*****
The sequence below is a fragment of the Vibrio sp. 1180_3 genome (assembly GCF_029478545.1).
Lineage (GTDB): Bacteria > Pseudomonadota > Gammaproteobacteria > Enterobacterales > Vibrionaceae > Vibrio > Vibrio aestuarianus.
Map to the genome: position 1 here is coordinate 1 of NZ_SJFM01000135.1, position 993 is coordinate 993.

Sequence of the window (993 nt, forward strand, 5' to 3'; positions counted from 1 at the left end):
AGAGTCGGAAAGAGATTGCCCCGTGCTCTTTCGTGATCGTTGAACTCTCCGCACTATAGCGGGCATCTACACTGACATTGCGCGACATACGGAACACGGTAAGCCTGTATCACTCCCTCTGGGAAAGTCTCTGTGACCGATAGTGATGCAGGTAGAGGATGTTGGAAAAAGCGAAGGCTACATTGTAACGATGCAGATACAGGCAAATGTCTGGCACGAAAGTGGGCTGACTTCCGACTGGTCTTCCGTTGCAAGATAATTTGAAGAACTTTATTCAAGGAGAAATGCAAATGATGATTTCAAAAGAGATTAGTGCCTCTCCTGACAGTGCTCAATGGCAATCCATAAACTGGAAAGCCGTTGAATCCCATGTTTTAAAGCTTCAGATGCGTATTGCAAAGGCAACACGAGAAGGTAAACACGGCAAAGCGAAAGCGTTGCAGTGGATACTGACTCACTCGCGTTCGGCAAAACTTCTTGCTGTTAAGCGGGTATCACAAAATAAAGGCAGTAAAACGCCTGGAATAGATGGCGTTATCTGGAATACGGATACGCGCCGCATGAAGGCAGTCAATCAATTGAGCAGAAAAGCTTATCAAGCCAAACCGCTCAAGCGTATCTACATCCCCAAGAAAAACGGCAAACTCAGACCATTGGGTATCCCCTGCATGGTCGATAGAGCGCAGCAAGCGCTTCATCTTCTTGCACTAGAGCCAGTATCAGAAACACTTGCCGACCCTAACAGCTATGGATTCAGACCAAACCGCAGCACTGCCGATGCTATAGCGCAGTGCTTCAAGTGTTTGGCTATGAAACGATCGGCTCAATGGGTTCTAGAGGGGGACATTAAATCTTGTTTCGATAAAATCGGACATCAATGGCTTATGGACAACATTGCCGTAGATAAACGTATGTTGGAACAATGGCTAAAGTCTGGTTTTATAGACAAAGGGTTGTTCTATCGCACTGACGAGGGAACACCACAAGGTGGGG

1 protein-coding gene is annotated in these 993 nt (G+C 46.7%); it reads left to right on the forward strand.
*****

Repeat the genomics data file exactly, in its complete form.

The sequence below is a fragment of the Vibrio sp. 1180_3 genome (assembly GCF_029478545.1).
Lineage (GTDB): Bacteria > Pseudomonadota > Gammaproteobacteria > Enterobacterales > Vibrionaceae > Vibrio > Vibrio aestuarianus.
Map to the genome: position 1 here is coordinate 1 of NZ_SJFM01000135.1, position 993 is coordinate 993.

Sequence of the window (993 nt, forward strand, 5' to 3'; positions counted from 1 at the left end):
AGAGTCGGAAAGAGATTGCCCCGTGCTCTTTCGTGATCGTTGAACTCTCCGCACTATAGCGGGCATCTACACTGACATTGCGCGACATACGGAACACGGTAAGCCTGTATCACTCCCTCTGGGAAAGTCTCTGTGACCGATAGTGATGCAGGTAGAGGATGTTGGAAAAAGCGAAGGCTACATTGTAACGATGCAGATACAGGCAAATGTCTGGCACGAAAGTGGGCTGACTTCCGACTGGTCTTCCGTTGCAAGATAATTTGAAGAACTTTATTCAAGGAGAAATGCAAATGATGATTTCAAAAGAGATTAGTGCCTCTCCTGACAGTGCTCAATGGCAATCCATAAACTGGAAAGCCGTTGAATCCCATGTTTTAAAGCTTCAGATGCGTATTGCAAAGGCAACACGAGAAGGTAAACACGGCAAAGCGAAAGCGTTGCAGTGGATACTGACTCACTCGCGTTCGGCAAAACTTCTTGCTGTTAAGCGGGTATCACAAAATAAAGGCAGTAAAACGCCTGGAATAGATGGCGTTATCTGGAATACGGATACGCGCCGCATGAAGGCAGTCAATCAATTGAGCAGAAAAGCTTATCAAGCCAAACCGCTCAAGCGTATCTACATCCCCAAGAAAAACGGCAAACTCAGACCATTGGGTATCCCCTGCATGGTCGATAGAGCGCAGCAAGCGCTTCATCTTCTTGCACTAGAGCCAGTATCAGAAACACTTGCCGACCCTAACAGCTATGGATTCAGACCAAACCGCAGCACTGCCGATGCTATAGCGCAGTGCTTCAAGTGTTTGGCTATGAAACGATCGGCTCAATGGGTTCTAGAGGGGGACATTAAATCTTGTTTCGATAAAATCGGACATCAATGGCTTATGGACAACATTGCCGTAGATAAACGTATGTTGGAACAATGGCTAAAGTCTGGTTTTATAGACAAAGGGTTGTTCTATCGCACTGACGAGGGAACACCACAAGGTGGGG

1 protein-coding gene is annotated in these 993 nt (G+C 46.7%); it reads left to right on the forward strand.